THE jury is still out on which alternative fuel will spread worldwide in the future.
Edward Lee, the former Australia-based Hyundai boss and now the brand's vice president of international sales, said not all eggs were being placed in one basket.
While hybrids are on the agenda, Hyundai has recently introduced its ix35 Fuel Cell onto roads in California.
It's hydrogen-powered, using the gas to create a chemical reaction to create electricity. That electricity powers a motor for the front wheels.
We got a chance for a brief drive during a recent visit to the brand's Namyang research and development centre in South Korea.
Plant your right foot and it's an interesting experience.
There is no sound at start-up, only a Jetsons-like whirl once you jump on the accelerator. The power is linear, much like you would expect of a traditional four-cylinder petrol car, but it was left wanting mid-range.
Power of 100kW and 300Nm is always at the ready, and Hyundai claims it can accelerate up to 160kmh and has a range of about 600km.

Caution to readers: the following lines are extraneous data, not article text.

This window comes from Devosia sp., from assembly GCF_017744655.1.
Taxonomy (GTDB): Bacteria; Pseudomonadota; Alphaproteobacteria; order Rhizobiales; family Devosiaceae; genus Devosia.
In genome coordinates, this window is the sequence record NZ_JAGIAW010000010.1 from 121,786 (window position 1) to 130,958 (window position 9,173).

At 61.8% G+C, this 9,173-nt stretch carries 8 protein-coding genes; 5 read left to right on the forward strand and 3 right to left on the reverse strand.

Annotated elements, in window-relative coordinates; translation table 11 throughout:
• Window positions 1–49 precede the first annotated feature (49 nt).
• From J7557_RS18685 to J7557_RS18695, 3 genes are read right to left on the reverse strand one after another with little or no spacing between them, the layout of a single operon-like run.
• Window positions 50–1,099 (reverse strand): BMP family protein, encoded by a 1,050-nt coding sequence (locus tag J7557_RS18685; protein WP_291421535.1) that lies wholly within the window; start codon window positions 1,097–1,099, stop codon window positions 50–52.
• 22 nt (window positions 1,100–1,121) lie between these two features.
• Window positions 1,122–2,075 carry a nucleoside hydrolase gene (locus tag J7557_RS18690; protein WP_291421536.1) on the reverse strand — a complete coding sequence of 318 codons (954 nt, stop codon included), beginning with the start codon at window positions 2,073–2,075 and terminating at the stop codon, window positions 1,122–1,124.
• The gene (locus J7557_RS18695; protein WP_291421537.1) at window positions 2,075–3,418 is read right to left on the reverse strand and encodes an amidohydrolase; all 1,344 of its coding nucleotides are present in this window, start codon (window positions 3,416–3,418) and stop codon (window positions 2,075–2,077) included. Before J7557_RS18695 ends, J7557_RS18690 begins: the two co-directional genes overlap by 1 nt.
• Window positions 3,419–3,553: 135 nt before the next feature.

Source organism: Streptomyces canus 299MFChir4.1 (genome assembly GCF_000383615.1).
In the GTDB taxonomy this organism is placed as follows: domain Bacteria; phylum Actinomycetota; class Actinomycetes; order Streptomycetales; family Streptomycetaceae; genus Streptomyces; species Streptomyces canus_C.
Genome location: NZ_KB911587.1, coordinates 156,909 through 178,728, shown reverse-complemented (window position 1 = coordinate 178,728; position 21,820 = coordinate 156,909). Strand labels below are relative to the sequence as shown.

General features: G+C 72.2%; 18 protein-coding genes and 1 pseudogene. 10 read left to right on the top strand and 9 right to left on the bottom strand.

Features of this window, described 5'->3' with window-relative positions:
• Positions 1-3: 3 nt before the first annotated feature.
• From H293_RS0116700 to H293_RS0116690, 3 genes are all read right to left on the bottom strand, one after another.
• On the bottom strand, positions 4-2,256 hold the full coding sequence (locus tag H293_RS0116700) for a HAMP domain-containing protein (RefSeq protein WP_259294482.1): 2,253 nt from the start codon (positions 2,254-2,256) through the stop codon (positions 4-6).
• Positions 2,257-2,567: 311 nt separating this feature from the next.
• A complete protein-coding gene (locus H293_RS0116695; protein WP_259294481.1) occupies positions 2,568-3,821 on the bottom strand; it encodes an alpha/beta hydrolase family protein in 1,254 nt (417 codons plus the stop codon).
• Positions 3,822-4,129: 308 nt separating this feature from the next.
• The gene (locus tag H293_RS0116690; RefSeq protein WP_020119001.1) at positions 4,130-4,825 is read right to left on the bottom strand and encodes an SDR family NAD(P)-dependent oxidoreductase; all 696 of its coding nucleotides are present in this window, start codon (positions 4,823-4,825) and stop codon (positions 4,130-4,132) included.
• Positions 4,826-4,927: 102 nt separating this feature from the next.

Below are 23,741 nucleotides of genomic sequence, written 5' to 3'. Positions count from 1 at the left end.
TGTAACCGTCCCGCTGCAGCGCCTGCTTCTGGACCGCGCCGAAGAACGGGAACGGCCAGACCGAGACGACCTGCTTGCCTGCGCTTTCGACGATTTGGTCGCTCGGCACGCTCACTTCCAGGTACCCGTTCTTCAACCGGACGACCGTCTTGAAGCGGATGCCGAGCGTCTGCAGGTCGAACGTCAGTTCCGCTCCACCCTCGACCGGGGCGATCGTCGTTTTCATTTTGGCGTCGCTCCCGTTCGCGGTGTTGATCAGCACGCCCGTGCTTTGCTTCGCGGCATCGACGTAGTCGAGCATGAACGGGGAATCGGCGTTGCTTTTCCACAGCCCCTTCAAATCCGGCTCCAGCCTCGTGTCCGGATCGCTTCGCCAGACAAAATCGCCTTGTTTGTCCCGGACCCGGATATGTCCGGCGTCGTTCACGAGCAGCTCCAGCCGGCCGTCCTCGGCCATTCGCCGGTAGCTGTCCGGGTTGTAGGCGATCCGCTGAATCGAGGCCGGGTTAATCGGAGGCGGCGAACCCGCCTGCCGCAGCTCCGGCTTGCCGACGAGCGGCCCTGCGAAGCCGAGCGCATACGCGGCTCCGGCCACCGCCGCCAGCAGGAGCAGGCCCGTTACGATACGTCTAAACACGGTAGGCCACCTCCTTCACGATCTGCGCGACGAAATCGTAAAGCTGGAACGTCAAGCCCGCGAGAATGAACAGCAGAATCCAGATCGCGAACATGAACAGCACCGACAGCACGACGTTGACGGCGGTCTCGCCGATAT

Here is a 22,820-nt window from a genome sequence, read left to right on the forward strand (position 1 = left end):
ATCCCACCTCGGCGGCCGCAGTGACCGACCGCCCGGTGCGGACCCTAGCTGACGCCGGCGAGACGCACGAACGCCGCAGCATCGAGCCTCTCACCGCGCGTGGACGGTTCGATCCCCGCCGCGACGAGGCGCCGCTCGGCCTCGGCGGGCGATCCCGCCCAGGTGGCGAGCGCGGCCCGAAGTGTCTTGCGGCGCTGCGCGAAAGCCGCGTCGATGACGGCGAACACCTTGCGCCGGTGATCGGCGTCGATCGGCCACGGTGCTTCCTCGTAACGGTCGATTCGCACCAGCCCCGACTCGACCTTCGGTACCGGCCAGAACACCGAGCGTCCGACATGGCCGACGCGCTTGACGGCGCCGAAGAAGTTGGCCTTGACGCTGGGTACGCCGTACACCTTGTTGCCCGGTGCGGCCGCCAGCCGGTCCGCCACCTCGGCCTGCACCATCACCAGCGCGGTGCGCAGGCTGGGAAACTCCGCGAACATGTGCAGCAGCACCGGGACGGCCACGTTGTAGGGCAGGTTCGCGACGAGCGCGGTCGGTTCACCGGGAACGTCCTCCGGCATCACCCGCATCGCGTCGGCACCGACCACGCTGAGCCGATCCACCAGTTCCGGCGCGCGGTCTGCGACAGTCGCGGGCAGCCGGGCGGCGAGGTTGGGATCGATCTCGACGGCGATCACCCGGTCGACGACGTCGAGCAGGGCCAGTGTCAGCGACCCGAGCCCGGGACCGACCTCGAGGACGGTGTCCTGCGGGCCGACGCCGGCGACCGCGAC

Best of all, the Hyundai ix35 Fuel Cell generates no emissions. Only water leaves the tailpipe.
But the chances of Australia getting the Fuel Cell look slim.
The greatest impediment is infrastructure.
Australia currently has no hydrogen filling stations and the technology is expensive.
Hyundai Motor Company Australia is currently investigating the options for bringing an ix35 Fuel Cell vehicle here for a trial.
Hyundai ix35 Fuel Cell
- Fuel cells operate by turning chemical energy from hydrogen into electromechanical energy.
- Two hydrogen storage tanks, with a total capacity of 5.64kg, enable the vehicle to travel a total of 594km on a single charge.
- Power is 100kW and 300Nm of torque is available from zero rpm.
- Hyundai was the first carmaker to begin commercial production of a hydrogen-powered vehicle.